So how did the Bolsheviks handle this trend? For one, it was more of the same, perhaps worse. Once coming into power, their quest for getting rid of feudal traditions and rapid industrialisation led to even greater centralisation in the hands of Moscow. It was Stalin (a Georgian himself) who is perhaps most infamous in the Ukraine story. Manufacturing a famine in the region that wiped out close to five million people in order to force them toward collective farming and quell any vestiges or notions of independence. Suffice it to say, they continued Russification but this time on an industrial scale.

So, the point of the above brief history? Moscow has seen these peripheral territories as her own for the best part of 500 years and any instability (at least insofar as it is not aligned with her interests) is automatically deemed to be her issue.


So, back to the modern context?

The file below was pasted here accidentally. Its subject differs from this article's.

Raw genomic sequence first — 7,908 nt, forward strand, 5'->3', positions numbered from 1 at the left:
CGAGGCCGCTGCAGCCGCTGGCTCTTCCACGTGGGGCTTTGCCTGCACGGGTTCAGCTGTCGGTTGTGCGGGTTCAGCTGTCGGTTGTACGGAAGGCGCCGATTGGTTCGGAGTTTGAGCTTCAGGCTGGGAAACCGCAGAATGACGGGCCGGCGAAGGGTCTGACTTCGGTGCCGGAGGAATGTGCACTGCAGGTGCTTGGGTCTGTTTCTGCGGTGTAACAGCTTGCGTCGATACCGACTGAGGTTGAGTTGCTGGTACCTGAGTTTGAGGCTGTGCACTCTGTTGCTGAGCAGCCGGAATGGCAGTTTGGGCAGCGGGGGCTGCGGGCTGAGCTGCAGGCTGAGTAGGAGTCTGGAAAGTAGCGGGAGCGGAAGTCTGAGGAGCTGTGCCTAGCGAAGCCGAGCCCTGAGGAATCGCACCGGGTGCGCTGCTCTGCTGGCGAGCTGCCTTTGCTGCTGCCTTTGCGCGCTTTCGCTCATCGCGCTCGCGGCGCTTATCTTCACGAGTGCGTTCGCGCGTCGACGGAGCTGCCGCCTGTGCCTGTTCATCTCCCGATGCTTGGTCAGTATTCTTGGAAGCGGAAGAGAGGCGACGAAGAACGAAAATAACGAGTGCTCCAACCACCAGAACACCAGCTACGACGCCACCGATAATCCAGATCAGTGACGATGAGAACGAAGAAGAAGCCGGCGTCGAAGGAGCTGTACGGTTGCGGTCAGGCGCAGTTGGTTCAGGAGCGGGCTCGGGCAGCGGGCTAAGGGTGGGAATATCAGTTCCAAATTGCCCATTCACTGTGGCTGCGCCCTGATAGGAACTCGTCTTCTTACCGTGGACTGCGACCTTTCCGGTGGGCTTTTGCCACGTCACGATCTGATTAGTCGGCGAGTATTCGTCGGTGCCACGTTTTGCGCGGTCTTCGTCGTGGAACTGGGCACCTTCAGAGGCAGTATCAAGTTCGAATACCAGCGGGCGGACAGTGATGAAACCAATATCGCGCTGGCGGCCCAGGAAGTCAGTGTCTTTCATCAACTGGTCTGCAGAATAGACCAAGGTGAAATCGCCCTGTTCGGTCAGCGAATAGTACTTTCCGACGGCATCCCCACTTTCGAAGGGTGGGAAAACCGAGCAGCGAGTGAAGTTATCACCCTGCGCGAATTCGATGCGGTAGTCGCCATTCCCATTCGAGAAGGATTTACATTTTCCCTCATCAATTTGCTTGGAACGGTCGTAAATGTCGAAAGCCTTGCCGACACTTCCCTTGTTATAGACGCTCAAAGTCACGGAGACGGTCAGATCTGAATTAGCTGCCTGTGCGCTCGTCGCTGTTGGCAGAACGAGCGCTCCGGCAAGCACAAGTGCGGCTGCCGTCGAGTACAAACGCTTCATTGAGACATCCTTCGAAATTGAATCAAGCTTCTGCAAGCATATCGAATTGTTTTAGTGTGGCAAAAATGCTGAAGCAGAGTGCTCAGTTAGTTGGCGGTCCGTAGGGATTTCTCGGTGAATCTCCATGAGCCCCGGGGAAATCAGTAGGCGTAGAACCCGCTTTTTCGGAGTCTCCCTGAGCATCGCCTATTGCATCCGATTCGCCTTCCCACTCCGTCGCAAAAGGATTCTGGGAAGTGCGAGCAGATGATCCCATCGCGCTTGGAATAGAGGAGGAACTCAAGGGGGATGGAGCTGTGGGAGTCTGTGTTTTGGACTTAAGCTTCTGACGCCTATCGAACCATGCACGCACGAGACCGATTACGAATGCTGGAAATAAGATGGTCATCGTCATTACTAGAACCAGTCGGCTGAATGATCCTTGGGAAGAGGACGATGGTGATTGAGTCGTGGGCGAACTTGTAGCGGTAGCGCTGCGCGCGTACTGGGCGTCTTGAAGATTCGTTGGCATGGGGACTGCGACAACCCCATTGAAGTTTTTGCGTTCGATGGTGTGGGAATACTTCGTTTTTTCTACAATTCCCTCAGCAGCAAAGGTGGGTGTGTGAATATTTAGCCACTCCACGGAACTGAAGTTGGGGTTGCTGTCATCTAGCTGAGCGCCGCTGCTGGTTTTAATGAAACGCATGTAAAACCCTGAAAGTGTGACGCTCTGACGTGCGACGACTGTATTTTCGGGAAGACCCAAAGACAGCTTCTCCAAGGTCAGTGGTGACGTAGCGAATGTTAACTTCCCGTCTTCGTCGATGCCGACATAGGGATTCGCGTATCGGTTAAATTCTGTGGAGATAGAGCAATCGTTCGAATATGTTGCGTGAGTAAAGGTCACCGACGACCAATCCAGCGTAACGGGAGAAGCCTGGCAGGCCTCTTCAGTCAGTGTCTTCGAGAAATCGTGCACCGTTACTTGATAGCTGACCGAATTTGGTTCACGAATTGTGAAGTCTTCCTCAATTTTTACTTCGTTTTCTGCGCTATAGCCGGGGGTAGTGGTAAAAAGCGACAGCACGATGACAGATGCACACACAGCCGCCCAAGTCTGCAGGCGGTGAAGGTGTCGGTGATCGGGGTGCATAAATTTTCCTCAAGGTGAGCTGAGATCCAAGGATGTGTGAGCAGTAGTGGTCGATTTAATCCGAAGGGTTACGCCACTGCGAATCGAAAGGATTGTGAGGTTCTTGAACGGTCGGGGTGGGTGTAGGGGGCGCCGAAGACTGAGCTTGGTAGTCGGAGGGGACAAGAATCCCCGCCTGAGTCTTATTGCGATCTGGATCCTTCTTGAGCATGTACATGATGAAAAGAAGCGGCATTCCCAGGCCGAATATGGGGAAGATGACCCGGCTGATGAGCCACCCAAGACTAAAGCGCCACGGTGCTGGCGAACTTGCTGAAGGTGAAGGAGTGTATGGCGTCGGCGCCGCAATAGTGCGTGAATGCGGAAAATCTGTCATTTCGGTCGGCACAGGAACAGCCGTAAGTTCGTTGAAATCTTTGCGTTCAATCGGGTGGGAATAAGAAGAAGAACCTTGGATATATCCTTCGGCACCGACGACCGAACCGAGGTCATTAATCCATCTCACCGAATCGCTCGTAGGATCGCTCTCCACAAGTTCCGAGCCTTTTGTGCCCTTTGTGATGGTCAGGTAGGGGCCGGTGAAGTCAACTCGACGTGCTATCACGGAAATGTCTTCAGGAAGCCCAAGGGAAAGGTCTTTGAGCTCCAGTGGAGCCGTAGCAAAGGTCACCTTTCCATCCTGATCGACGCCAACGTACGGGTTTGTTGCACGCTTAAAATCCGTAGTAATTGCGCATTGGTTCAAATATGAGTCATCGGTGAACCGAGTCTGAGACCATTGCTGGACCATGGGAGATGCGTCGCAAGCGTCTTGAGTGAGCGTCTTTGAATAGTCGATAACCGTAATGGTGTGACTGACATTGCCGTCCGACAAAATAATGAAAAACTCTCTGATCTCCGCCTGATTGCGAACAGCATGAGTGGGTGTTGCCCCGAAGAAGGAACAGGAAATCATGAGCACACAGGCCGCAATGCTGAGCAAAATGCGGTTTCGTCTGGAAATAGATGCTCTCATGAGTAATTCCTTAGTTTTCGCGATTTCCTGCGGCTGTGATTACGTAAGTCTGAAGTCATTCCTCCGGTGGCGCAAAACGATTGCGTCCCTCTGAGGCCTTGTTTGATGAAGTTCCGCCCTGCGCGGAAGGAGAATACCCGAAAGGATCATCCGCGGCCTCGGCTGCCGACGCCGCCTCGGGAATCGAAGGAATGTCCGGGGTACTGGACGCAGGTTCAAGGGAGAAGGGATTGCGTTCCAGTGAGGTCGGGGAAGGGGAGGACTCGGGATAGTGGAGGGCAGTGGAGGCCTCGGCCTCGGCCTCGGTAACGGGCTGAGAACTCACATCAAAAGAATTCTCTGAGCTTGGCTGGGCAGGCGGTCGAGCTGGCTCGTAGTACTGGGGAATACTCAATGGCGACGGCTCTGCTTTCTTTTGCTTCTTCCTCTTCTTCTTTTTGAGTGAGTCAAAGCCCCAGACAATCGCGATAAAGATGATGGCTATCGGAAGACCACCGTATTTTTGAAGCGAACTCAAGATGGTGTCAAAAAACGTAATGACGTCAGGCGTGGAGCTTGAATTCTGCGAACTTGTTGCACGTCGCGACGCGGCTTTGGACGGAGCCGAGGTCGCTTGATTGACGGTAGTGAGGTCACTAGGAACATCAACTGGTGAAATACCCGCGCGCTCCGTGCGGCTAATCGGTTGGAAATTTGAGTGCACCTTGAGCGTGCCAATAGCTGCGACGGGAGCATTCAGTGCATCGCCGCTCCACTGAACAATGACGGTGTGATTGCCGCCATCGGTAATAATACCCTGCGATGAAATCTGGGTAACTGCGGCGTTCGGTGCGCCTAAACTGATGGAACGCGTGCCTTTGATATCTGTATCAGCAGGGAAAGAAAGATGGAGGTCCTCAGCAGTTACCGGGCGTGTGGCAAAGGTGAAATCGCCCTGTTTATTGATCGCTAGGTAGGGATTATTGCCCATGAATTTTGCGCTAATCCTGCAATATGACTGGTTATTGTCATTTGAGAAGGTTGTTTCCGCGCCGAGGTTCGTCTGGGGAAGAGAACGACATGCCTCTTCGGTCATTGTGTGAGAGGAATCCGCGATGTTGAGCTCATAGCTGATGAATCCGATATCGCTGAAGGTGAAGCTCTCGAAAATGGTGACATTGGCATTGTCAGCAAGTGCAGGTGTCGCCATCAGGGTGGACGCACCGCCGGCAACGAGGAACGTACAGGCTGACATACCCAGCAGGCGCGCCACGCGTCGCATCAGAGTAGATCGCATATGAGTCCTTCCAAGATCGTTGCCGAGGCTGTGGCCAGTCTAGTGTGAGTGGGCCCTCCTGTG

Let’s begin with the agreements, handshake or otherwise, that Western governments (NATO included), especially the US, made with Moscow. Eastern Europe was supposed to be out of bounds, Regan went so far as to assure Gorbachev that no military installations would be made there. Fast forward to the Yeltsin era, we all know the debacle and chaos that was 90s Russia. It is within this context that a little known but rather efficient ex-KGB agent named Putin (serving in a number of roles in the upper echelons of the St Petersberg administration) really began his ascent. Appointed by Yeltsin as Director of the FSB in 1998, Putin was Prime Minister by the end of August 1999 with Yeltsin also making it clear that he had found his successor. When Yeltsin unexpectedly resigned on 31 December 1999, Putin became Acting President of the Russian Federation. Arguably escalating the Second Chechen War over the course of his time as Prime Minister/Acting President, Putin’s popularity rose (war does tend to do wonders for approval ratings). That conflict also shows Moscow’s views on stomaching diversity (it is, after all, a confederation in name at least). Officially inaugurated as President on 7 May 2000, Putin installed another strongman, Kadyrov, as “head of administration of the Chechen Republic” in June and ensured the capital’s supremacy. High oil prices during the first half of the 20th century saw a resurgent economy and surging approval ratings.